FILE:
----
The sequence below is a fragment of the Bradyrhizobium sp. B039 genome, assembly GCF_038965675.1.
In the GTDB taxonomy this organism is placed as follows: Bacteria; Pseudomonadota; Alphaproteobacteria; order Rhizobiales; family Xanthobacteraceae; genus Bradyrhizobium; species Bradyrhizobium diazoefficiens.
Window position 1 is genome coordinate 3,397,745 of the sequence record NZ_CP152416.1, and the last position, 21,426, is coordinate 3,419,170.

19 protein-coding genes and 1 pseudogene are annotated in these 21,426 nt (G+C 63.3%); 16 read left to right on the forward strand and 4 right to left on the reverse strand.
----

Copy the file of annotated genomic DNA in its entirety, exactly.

The sequence below is a fragment of the Bradyrhizobium sp. B039 genome, assembly GCF_038965675.1.
In the GTDB taxonomy this organism is placed as follows: Bacteria; Pseudomonadota; Alphaproteobacteria; order Rhizobiales; family Xanthobacteraceae; genus Bradyrhizobium; species Bradyrhizobium diazoefficiens.
Window position 1 is genome coordinate 3,397,745 of the sequence record NZ_CP152416.1, and the last position, 21,426, is coordinate 3,419,170.

19 protein-coding genes and 1 pseudogene are annotated in these 21,426 nt (G+C 63.3%); 16 read left to right on the forward strand and 4 right to left on the reverse strand.